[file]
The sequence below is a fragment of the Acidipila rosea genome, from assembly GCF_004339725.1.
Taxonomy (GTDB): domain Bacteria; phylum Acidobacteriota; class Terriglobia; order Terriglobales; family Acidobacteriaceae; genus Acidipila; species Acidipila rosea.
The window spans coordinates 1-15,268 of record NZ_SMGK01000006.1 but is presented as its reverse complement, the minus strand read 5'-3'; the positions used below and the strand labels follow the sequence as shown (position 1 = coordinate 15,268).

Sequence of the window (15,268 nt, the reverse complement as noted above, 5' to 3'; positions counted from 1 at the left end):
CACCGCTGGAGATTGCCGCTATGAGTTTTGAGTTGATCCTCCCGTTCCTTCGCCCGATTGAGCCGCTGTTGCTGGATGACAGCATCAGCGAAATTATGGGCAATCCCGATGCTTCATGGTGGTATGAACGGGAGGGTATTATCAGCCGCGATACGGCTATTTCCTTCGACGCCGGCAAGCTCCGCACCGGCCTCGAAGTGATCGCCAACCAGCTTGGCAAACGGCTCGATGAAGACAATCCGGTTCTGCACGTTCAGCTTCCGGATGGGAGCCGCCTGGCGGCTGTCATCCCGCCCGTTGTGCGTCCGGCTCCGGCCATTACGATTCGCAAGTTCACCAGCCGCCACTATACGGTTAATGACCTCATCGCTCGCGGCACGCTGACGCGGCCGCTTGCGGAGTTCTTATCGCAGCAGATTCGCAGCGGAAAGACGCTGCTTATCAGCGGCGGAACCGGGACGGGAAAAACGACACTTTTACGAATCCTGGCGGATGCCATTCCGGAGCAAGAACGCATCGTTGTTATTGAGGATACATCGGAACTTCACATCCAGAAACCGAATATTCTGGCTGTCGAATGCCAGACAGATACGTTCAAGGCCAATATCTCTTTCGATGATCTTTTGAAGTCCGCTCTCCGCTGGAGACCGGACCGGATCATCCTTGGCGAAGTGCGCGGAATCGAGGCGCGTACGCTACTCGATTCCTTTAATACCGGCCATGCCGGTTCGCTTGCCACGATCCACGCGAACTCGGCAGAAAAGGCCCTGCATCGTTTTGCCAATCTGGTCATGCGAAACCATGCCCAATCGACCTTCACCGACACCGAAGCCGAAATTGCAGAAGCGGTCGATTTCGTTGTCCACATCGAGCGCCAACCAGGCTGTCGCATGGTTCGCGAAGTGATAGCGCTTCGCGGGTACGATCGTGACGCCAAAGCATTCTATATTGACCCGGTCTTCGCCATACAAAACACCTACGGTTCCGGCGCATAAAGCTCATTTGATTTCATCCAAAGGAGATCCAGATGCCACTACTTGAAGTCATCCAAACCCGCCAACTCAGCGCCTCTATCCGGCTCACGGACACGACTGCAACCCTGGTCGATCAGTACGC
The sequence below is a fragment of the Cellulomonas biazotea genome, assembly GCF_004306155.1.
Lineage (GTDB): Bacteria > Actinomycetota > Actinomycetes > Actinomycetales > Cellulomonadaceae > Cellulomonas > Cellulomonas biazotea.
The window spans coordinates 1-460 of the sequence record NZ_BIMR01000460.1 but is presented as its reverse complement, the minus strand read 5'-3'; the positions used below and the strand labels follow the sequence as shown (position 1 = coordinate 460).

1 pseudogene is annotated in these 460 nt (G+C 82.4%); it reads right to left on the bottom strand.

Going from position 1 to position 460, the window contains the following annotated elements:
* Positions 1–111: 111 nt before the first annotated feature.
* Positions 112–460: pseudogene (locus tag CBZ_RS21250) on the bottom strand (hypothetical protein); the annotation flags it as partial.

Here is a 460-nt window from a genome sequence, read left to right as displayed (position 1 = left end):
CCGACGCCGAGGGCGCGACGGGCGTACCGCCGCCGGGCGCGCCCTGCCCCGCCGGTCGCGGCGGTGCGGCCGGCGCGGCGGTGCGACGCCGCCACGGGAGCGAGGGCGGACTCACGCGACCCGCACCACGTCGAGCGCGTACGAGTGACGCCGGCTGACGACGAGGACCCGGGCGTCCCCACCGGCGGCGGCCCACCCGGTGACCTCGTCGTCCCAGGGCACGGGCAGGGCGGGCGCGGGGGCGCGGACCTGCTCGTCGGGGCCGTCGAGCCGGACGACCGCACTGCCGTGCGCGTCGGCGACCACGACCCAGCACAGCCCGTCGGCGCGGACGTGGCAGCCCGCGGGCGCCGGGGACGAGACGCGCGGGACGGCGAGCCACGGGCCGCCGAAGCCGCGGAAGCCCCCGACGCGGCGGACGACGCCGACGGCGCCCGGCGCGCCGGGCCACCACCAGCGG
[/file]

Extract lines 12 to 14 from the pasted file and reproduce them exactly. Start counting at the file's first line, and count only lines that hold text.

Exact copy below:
* Positions 112–460: pseudogene (locus tag CBZ_RS21250) on the bottom strand (hypothetical protein); the annotation flags it as partial.

Here is a 460-nt window from a genome sequence, read left to right as displayed (position 1 = left end):
CCGACGCCGAGGGCGCGACGGGCGTACCGCCGCCGGGCGCGCCCTGCCCCGCCGGTCGCGGCGGTGCGGCCGGCGCGGCGGTGCGACGCCGCCACGGGAGCGAGGGCGGACTCACGCGACCCGCACCACGTCGAGCGCGTACGAGTGACGCCGGCTGACGACGAGGACCCGGGCGTCCCCACCGGCGGCGGCCCACCCGGTGACCTCGTCGTCCCAGGGCACGGGCAGGGCGGGCGCGGGGGCGCGGACCTGCTCGTCGGGGCCGTCGAGCCGGACGACCGCACTGCCGTGCGCGTCGGCGACCACGACCCAGCACAGCCCGTCGGCGCGGACGTGGCAGCCCGCGGGCGCCGGGGACGAGACGCGCGGGACGGCGAGCCACGGGCCGCCGAAGCCGCGGAAGCCCCCGACGCGGCGGACGACGCCGACGGCGCCCGGCGCGCCGGGCCACCACCAGCGG